I am not certain why that is, it certainly doesn't apply to Musicians, Plumbers, or Athletes.

I guess it's more of a supply and demand thingamabob. When a product line is guarandamnteed to be finito the collectors start salivating.
Pity.

30/5/08 10:39 AM  
Blogger carla said...

Your Jay Walker is gorgeous! You've captured the jay attitude in its stance so perfectly. As for your post... sigh... I agree that "decisions based on fear are usually the wrong ones." I suspect the reason you don't have answers yet might lie in the fact that you - and most of us here - are on input overload and can't help but feel our personal foundations shaking a bit when we see this, that and the other person apparently having huge success with work we might consider selling out to please a market. Stick to your path... it's the right direction for you!

carla

30/5/08 11:37 AM  
Blogger Anil P said...

The economics of necessity not only compels but also bends!

Sometimes when you're presented with the same lesson over and over again it is to remind you not to follow it!

30/5/08 1:05 PM  
Blogger dinahmow said...

Weighing in with more Zen:"when the pupil is ready, the teacher will appear."
But what I rally came to say is: I love the jay! On my first day in Vancouver, a jay sat on the roof and looked down at us, then flew down and
jay-walked right up to my feet! (The it flew away and I've never seen another!)

30/5/08 3:00 PM  
Blogger nadine said...

Money and art. Ugh.
Before you became a fulltime artist, when your teaching was the steady pay cheque, did you paint then? Can you remember how it felt to paint with no pressures (other than maybe ego) of "will this sell?" I don't know it there would be any answers there, but seems worth taking a look at...

30/5/08 3:11 PM  
Blogger Ellen said...

I don't really 'hate' jays, that was wrong of me to say before, it's just the 5:00 am screeching in my backyard that gets me. It IS a lovely drawing. I do like Angela's comment - reminding yourself why you paint.

But "Andrea's Painting"? Whoa there, I kind of thought "Ellen's Painting" when I saw that one, (we'll see...we'll see...)

30/5/08 4:29 PM  
Blogger andrea said...

Donn: I guess every job/calling/art/profession has people who know exactly what they want and immediately find their niche but I suspect it's fairly rare. We have a habit of looking at the exceptions, though, because they do stand out. Meanwhile, my kids are waiting for me to die. :)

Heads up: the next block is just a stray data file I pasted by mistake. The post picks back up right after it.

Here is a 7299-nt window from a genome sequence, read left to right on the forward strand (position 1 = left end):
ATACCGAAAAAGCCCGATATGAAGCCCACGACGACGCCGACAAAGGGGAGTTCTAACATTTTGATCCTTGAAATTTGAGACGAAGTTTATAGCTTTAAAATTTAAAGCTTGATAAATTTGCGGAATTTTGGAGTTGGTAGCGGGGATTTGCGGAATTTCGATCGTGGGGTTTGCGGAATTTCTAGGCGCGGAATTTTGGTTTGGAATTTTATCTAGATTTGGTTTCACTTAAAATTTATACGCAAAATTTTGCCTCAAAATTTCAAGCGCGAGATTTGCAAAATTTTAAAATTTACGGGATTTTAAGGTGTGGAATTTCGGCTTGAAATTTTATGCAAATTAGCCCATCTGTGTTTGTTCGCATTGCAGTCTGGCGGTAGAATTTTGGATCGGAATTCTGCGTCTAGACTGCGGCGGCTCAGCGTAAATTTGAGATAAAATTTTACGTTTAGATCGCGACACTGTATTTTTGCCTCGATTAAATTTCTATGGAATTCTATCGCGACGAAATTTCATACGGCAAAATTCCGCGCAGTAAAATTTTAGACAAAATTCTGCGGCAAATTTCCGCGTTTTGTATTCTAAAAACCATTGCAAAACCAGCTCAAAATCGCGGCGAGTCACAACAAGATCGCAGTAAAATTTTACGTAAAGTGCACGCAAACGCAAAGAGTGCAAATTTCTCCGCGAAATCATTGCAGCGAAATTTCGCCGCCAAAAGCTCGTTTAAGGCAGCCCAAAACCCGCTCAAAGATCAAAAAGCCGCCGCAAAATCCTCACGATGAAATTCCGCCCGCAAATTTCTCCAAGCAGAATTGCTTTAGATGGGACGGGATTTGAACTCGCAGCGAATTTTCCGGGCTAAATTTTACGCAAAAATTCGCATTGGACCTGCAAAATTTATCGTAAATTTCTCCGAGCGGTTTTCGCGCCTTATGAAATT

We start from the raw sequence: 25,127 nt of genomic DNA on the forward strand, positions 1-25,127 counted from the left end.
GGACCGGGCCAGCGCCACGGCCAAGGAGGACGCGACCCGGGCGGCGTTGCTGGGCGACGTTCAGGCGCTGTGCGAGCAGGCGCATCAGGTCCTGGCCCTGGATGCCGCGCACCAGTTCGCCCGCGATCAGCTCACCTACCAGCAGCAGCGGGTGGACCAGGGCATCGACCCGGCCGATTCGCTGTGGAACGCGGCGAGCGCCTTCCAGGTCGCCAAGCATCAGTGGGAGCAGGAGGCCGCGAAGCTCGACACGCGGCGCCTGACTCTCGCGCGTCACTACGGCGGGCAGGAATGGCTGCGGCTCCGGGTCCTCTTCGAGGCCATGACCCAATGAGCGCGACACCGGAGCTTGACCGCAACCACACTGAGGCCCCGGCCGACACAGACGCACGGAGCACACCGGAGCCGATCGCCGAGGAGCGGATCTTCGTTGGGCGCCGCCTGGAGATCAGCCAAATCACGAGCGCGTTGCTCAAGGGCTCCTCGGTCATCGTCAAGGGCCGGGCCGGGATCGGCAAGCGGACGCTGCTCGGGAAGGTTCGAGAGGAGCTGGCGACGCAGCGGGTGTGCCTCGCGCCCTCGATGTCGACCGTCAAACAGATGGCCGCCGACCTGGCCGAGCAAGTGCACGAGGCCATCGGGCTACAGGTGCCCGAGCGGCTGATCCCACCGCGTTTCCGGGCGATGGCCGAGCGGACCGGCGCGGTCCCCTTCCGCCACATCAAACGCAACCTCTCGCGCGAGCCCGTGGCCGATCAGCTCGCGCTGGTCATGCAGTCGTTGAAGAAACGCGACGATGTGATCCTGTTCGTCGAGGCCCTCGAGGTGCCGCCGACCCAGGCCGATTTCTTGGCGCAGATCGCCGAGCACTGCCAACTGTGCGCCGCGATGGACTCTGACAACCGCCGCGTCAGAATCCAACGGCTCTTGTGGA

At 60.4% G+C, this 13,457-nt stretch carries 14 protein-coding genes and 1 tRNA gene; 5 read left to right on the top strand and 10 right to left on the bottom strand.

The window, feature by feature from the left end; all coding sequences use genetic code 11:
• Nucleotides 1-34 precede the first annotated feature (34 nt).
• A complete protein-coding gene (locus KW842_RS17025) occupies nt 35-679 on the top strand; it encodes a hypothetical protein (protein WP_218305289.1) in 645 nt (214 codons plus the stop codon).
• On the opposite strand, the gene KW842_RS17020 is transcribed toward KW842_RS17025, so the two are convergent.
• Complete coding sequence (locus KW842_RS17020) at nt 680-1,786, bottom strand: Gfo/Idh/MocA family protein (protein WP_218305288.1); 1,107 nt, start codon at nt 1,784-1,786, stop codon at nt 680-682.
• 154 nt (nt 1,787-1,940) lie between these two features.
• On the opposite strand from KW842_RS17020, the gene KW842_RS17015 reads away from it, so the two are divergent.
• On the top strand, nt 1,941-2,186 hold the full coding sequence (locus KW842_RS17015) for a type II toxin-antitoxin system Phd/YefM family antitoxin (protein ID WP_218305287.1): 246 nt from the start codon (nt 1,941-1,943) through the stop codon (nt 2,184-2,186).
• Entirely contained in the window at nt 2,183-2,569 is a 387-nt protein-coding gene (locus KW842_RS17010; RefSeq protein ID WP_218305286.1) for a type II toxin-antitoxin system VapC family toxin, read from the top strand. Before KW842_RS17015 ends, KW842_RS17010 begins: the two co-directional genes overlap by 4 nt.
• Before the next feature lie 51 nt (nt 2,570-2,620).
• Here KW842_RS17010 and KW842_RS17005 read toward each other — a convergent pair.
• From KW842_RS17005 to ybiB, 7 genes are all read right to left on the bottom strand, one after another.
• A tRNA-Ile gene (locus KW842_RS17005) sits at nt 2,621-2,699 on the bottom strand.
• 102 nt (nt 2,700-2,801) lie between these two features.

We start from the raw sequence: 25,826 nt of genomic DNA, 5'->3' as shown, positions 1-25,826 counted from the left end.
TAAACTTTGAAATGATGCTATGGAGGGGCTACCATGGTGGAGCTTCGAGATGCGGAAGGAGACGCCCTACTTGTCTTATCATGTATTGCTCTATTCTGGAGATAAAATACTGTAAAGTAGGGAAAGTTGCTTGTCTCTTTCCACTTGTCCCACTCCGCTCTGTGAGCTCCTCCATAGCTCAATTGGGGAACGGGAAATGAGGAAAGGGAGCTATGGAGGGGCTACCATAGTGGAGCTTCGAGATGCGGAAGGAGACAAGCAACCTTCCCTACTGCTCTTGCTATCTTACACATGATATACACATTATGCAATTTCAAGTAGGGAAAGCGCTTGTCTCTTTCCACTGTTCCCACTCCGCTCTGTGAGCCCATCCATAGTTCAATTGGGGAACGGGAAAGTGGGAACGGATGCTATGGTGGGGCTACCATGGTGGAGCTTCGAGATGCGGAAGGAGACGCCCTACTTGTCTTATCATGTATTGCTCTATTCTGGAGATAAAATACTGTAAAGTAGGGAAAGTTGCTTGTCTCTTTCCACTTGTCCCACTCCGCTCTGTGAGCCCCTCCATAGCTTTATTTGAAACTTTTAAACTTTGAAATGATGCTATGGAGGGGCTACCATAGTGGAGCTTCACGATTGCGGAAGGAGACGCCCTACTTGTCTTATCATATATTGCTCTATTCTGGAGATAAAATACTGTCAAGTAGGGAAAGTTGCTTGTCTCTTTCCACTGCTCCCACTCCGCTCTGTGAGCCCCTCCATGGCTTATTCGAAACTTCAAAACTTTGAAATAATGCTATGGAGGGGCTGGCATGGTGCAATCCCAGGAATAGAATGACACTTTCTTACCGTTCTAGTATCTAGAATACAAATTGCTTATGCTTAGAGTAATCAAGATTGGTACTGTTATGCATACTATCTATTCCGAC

Carla: Thanks. I was just discussing inpout overload with Ellen and it occurred to me that back when I didn't have the total sensory overload that I have now I produced similar sort of work so maybe we just need to divorce ourselves from outside influences a little more.

Anil: Good point! Or maybe it's that we are presented with material we need to form a compromise between what we want to do and what THEY want us to do...?

Dinah :Appropriae about the jay! And what if we see the teacher but mistake him/her for a rival?

Nadine: Good question and no. With kids and distractions I found I could never both teach and paint. Plus, as was pointed out to me recently, teaching and painting require the use of the same part of the brain, so I just didn't have it in me mentally (or discipline-wise) to do both.

Ellen: We may have to share that painting! I thought about cutting it in half but...

31/5/08 7:02 AM  
Blogger Ilva said...

I have been thinking about this a lot lately and I have decided on living my life in two compartments, one is to happily make pictures that people want to buy and in the other I make those I would like to buy. I never have had the same taste as the rest of the world anyway so I hope it will work. But then I am in a different situation than you. I really want to stop feeling bad about making things that sell (well, kind of sell), as long as I keep up my OWN work as well! Now, I probably misunderstood what you are talking about but anyway....

31/5/08 9:21 AM  
Blogger andrea said...

Ilva: That's so simple it's brilliant.

31/5/08 12:25 PM  
Blogger swampgirl said...

nice jaywalker ... i love your black paper stuff.

2/6/08 11:47 AM